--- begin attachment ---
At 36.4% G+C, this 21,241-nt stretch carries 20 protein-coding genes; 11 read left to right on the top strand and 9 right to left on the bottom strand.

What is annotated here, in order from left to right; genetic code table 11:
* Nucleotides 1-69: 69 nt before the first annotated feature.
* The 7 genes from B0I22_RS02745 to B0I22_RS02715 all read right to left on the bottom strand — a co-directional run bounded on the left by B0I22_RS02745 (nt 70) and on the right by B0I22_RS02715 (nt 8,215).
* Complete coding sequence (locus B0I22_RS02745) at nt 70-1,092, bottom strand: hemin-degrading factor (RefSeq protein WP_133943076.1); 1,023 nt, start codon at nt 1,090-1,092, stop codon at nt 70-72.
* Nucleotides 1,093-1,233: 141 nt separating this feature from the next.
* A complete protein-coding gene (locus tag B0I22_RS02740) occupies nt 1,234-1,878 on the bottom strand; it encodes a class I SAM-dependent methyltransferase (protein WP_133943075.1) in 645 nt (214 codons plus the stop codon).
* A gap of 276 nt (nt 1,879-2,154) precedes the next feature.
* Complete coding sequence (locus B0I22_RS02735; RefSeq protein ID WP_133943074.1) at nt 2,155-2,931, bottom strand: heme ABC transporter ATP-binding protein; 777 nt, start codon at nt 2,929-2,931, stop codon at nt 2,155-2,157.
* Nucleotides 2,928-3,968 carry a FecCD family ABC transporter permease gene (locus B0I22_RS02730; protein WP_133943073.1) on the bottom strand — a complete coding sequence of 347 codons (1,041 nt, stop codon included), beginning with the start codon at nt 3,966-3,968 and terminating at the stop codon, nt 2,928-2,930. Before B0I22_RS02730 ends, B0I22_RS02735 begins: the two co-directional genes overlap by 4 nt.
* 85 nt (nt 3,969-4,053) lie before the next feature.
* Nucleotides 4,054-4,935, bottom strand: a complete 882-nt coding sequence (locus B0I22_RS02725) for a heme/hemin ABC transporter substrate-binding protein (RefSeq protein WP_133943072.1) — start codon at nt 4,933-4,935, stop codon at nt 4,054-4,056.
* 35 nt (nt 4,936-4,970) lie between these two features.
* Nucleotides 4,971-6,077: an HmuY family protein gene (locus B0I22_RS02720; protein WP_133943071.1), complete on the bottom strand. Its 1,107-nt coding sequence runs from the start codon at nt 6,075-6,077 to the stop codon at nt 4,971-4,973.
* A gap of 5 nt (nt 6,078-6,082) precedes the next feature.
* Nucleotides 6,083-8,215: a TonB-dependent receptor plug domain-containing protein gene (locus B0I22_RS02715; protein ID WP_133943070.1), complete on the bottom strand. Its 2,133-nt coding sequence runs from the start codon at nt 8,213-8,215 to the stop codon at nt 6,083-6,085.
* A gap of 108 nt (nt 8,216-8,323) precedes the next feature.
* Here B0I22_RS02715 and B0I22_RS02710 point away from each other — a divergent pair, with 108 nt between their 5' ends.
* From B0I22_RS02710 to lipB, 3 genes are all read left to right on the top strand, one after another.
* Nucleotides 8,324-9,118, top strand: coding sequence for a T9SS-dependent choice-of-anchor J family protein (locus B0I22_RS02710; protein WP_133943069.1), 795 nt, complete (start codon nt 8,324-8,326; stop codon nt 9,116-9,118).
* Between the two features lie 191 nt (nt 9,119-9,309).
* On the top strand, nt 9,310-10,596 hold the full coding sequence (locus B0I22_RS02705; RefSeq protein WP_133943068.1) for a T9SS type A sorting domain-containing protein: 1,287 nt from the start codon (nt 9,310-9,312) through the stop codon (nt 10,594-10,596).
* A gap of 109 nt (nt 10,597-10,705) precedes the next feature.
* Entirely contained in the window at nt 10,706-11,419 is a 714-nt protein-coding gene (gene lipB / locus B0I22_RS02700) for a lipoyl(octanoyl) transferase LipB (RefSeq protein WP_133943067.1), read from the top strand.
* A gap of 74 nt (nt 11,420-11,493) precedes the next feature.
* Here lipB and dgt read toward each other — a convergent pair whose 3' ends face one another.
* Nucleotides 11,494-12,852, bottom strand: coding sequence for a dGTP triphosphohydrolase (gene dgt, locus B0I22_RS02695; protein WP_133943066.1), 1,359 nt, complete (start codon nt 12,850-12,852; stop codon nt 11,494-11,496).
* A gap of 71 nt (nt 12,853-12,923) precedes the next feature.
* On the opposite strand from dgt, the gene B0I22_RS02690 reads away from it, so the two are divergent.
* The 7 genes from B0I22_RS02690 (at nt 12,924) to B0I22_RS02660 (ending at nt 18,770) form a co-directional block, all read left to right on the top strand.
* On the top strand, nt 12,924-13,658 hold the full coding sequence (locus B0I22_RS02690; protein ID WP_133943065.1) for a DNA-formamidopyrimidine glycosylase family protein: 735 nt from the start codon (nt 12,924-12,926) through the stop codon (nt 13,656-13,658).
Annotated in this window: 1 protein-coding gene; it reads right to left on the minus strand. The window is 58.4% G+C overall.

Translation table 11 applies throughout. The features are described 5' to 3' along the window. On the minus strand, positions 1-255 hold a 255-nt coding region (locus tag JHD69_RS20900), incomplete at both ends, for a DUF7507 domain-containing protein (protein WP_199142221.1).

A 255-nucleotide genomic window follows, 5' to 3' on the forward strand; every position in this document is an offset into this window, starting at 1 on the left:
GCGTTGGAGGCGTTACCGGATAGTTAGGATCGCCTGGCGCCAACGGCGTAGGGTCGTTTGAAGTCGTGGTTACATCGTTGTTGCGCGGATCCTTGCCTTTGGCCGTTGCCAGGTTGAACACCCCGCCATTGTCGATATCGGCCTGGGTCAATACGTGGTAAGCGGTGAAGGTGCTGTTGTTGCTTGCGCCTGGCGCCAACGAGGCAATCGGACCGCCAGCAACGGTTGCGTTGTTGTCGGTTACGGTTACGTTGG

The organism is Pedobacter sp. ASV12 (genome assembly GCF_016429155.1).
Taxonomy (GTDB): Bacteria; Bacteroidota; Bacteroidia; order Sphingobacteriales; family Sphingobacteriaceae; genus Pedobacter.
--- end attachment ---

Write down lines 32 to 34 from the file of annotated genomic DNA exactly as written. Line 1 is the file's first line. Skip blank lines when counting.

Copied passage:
Annotated in this window: 1 protein-coding gene; it reads right to left on the minus strand. The window is 58.4% G+C overall.

Translation table 11 applies throughout. The features are described 5' to 3' along the window. On the minus strand, positions 1-255 hold a 255-nt coding region (locus tag JHD69_RS20900), incomplete at both ends, for a DUF7507 domain-containing protein (protein WP_199142221.1).

A 255-nucleotide genomic window follows, 5' to 3' on the forward strand; every position in this document is an offset into this window, starting at 1 on the left: